Remembering 9/11 - A Memory of Disbelief
I was taking a remedial Algebra course at Cleveland State University fifteen years ago, when the World Trade Buildings collapsed. A student left the classroom while the professor lectured. Upon the student’s return, he immediately collected his belongs, slid his notebooks into his backpack and departed the classroom without uttering a word. An eerie feeling came upon me and I too, left the classroom and walked the hallway. The silence felt oppressive. Other than myself, not one student roamed the halls, and somehow I knew something was indeed, wrong. I returned to the classroom and just as I closed the door behind me, across the intercom was announced that all classes were to be dismissed and those scheduled for the afternoon and evening cancelled.
Still unaware of what was happening, I left the main classroom building and trekked to the University Center and exited onto the corner of East 21st Street and Euclid Avenue. I found myself standing in the midst of chaos. Both students and faculty populated the streets. It was then that I heard a student ask someone on their cellphone: “Did you hear what happened? The World Trade Center has been bombed!” I was stunned at what I heard, and stood near the student in disbelief. Based upon the conversation, the student didn’t know more than the fact that the event occurred.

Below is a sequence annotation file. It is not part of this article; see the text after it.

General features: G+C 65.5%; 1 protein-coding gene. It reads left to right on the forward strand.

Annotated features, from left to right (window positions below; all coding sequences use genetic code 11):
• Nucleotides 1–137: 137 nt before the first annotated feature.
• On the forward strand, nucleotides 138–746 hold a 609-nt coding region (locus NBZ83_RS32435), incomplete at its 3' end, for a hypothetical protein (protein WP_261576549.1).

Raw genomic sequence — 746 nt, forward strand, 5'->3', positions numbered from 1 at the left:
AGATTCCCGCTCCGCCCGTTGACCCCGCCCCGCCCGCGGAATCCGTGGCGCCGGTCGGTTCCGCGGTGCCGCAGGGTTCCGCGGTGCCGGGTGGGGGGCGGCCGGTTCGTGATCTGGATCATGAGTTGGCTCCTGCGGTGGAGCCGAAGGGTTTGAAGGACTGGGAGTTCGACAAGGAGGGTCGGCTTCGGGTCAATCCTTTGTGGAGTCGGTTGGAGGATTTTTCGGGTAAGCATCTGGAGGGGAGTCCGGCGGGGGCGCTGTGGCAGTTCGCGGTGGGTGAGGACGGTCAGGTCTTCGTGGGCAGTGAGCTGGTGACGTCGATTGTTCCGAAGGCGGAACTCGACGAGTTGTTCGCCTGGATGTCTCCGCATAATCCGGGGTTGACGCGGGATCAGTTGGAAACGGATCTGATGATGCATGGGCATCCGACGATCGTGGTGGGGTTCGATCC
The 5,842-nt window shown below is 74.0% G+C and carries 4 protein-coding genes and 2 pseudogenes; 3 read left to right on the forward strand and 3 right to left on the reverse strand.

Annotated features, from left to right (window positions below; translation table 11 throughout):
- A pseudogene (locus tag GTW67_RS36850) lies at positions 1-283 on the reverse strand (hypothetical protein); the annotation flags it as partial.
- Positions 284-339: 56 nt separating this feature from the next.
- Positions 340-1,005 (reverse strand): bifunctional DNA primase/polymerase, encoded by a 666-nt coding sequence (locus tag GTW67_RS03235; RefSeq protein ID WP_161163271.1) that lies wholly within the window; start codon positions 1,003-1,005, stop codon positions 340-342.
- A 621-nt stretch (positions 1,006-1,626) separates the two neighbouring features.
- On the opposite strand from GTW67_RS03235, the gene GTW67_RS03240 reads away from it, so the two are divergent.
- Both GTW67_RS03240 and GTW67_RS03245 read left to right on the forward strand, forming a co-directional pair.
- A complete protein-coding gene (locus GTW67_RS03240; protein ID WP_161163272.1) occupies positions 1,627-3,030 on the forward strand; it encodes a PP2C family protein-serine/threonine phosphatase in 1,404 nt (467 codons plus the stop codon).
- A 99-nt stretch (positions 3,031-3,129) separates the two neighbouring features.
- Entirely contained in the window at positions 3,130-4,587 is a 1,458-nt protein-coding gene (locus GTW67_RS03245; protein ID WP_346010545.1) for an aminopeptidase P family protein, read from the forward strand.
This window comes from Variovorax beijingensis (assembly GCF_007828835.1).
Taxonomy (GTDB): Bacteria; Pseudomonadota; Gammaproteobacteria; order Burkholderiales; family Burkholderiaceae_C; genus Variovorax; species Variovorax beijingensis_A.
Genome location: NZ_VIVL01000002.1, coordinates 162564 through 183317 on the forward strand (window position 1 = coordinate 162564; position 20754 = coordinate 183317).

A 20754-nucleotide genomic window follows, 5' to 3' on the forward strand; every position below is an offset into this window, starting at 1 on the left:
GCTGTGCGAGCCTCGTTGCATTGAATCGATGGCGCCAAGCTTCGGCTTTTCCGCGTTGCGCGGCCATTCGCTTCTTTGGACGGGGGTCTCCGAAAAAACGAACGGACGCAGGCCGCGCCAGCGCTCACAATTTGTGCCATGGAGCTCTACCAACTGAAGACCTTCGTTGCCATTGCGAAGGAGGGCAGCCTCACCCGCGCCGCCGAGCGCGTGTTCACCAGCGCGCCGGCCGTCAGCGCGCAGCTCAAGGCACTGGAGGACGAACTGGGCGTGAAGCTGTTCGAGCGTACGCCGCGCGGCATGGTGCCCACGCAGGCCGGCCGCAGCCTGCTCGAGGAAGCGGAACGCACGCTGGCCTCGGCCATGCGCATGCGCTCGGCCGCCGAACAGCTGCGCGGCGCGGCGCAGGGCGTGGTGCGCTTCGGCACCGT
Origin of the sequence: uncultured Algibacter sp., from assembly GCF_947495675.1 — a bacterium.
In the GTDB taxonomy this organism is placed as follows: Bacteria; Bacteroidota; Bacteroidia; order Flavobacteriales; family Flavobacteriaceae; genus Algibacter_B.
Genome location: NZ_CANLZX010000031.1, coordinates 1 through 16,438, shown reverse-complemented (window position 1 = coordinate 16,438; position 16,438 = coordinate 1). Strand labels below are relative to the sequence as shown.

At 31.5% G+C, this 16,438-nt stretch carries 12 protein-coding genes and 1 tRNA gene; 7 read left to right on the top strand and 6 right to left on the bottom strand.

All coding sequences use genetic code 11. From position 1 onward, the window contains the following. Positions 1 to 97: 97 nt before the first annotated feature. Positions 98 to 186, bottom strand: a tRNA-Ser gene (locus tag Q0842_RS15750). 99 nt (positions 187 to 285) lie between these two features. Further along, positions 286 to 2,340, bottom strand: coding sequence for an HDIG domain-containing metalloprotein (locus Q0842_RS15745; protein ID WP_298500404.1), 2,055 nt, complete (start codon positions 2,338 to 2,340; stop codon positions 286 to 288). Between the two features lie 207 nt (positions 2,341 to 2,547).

I wondered what it all meant for some of my immediate family members, because they frequented downtown Manhattan. Some were employed in the city. I dialed my mother’s telephone number from my cellphone and couldn’t secure a connection. So I decided to call her from work. I was working at a department store at the time and once I arrived, I attempted to call her from the employee phone. There was no connection even through the landline telephone. The small television screens in the employee’s breakroom provided some visual account of the devastation that occurred. And still, all that had transpired was unreal, as if watching an action-packed film. When I went to bed that night, I awoke several times, expecting to see the sky explode with fire. It took nearly two days to finally make contact with my mother.
I am certain the recollections of other people are more or less dismal. But “Earth has no sorrow that Heaven cannot heal.” (“Come Ye Disconsalet”~ Thomas Moore, 1816). To the September 11, 2001 victims and their families, be encouraged and lifted up. God Bless!